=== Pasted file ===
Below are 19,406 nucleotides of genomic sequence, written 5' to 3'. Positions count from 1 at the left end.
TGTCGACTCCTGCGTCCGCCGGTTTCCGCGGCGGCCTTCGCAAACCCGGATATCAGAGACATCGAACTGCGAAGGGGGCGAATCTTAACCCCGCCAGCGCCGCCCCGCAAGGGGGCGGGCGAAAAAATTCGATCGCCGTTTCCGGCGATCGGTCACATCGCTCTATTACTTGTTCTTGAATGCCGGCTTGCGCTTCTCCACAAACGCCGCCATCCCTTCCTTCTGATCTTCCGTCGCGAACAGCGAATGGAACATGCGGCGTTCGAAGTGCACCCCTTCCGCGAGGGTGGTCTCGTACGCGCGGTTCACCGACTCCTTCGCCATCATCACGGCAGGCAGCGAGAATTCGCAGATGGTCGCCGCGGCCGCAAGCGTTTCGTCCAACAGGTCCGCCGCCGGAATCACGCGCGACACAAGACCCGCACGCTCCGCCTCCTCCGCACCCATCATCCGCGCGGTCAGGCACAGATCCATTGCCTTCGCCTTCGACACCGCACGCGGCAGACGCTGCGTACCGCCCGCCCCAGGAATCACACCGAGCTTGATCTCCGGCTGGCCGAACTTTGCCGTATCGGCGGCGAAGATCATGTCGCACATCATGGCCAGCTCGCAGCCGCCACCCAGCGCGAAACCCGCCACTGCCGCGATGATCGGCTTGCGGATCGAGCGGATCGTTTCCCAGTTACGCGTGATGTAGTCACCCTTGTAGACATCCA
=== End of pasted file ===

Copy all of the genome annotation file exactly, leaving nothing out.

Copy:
Below are 19,406 nucleotides of genomic sequence, written 5' to 3'. Positions count from 1 at the left end.
TGTCGACTCCTGCGTCCGCCGGTTTCCGCGGCGGCCTTCGCAAACCCGGATATCAGAGACATCGAACTGCGAAGGGGGCGAATCTTAACCCCGCCAGCGCCGCCCCGCAAGGGGGCGGGCGAAAAAATTCGATCGCCGTTTCCGGCGATCGGTCACATCGCTCTATTACTTGTTCTTGAATGCCGGCTTGCGCTTCTCCACAAACGCCGCCATCCCTTCCTTCTGATCTTCCGTCGCGAACAGCGAATGGAACATGCGGCGTTCGAAGTGCACCCCTTCCGCGAGGGTGGTCTCGTACGCGCGGTTCACCGACTCCTTCGCCATCATCACGGCAGGCAGCGAGAATTCGCAGATGGTCGCCGCGGCCGCAAGCGTTTCGTCCAACAGGTCCGCCGCCGGAATCACGCGCGACACAAGACCCGCACGCTCCGCCTCCTCCGCACCCATCATCCGCGCGGTCAGGCACAGATCCATTGCCTTCGCCTTCGACACCGCACGCGGCAGACGCTGCGTACCGCCCGCCCCAGGAATCACACCGAGCTTGATCTCCGGCTGGCCGAACTTTGCCGTATCGGCGGCGAAGATCATGTCGCACATCATGGCCAGCTCGCAGCCGCCACCCAGCGCGAAACCCGCCACTGCCGCGATGATCGGCTTGCGGATCGAGCGGATCGTTTCCCAGTTACGCGTGATGTAGTCACCCTTGTAGACATCCA